(Berlandiera lyrata). Flowers.
Chocolate flower - Berlandiera lyrata
Berlandiera lyrata, with the common names chocolate flower, chocolate daisy, or lyreleaf greeneyes, is a North American species of flowering plant in the sunflower family. The common name lyreleaf greeneyes is a reference to the shape of the leaf, which is curved like a lyre and the green disc which is left behind when the ray florets drop off which is thought to look like an eye.
The name chocolate flower comes from it's flowers witch emit a rich cocoa scent.
Genus name (Berlandiera) honors Jean-Louis Berlandier (1805-1851),
French-Swiss botanist and physician, who collected plants in Texas and Mexico in the early 1800s.
Specific epithet ( lyrata) means lyre-like in reference to the leaf shape.
In the United States, the species is native to dry sandy loams, rocky limestone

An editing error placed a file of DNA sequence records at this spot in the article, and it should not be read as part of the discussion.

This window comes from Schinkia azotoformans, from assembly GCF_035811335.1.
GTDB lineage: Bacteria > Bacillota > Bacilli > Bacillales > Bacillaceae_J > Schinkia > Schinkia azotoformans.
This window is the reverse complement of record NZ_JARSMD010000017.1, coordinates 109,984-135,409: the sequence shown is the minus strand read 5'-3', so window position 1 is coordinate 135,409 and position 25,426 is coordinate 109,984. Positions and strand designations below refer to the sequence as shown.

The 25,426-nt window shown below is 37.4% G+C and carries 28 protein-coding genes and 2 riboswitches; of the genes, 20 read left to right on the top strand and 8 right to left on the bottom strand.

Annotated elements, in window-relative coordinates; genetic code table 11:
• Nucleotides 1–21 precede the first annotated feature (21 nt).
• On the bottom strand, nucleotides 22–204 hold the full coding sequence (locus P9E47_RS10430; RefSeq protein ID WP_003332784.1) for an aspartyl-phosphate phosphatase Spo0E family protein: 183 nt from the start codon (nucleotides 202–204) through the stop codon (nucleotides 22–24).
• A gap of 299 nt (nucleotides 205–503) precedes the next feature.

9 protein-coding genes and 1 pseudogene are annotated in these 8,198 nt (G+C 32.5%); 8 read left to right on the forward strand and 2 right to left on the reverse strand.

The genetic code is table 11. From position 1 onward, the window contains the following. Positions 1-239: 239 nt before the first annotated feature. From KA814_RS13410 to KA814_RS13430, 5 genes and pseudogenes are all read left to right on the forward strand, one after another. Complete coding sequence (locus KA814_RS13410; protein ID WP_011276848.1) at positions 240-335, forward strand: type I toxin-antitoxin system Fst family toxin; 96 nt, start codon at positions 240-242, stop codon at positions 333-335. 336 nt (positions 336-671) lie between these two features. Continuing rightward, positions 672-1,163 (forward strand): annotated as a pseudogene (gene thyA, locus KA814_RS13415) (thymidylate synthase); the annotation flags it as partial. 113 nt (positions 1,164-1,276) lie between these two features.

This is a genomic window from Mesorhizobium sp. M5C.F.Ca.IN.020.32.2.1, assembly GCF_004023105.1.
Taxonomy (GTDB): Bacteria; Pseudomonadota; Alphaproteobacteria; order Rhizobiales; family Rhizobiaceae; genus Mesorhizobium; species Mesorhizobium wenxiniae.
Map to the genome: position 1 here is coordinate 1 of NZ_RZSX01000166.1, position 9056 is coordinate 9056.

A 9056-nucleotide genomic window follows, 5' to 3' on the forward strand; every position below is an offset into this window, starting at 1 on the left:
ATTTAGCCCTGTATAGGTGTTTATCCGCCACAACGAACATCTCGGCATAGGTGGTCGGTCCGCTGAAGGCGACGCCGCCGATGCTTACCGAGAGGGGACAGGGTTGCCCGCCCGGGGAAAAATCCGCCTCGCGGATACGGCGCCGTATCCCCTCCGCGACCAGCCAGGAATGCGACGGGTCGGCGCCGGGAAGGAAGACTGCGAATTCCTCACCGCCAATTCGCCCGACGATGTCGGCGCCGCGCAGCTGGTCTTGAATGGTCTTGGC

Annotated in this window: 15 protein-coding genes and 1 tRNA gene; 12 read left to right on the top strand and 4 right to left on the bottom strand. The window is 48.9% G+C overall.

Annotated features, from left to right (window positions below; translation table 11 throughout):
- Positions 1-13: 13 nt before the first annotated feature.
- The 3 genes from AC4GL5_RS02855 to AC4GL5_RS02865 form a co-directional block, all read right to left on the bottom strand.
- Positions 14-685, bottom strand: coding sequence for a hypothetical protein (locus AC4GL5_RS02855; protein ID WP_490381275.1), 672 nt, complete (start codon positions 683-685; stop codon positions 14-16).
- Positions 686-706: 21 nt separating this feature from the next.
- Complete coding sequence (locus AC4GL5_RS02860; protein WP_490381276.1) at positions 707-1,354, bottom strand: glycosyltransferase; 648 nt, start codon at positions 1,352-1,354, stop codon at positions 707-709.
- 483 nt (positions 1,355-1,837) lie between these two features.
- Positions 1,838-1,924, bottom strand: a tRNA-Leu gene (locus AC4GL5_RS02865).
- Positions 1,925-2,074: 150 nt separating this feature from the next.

soils, mesas, plains, grasslands and roadsides,
to Colorado, Kansas, Oklahoma, Arizona, New Mexico and Texas. In Mexico, it is native to
Chihuahua, Coahuila, Nuevo Leon, San Luis Potosi, Durango, Sonora, Zacatecas, Aguascalientes and
It typically grows to 1-2' tall on branched, usually erect but sometimes decumbent stems. Leaves are deep green above and whitish below, with irregular pinnate lobes.
Flowers appear on leafless stems. They are daisy-like (1-2" diameter) with yellow rays, maroon-brown center discs and green cup-like bracts.
Flowers bloom at night from late spring to frost. When the plant
freezes, it will "seem to disappear" with the roots alive, but dormant in the
In frost free areas will bloom year round. Flowers smell like chocolate, with the aroma being most noticeable in early to
mid-morning before the petals close up or drop.
Around mid-morning, the flowers close or drop. The process of the flower head losing the ray florets is due to a change in
temperature: as it gets hotter, the flower begins to turn white and then the ray florets begin to
drop, leaving the green disc shape.
The flower head is known to attract beneficial insects to the
The stamens have a chocolate flavor and are
edible. The plant was also used by Native Americans to alleviate symptoms of stomach
problems. Some Native American cultures would burn the dried roots of the plant in order to treat nervous conditions or to inspire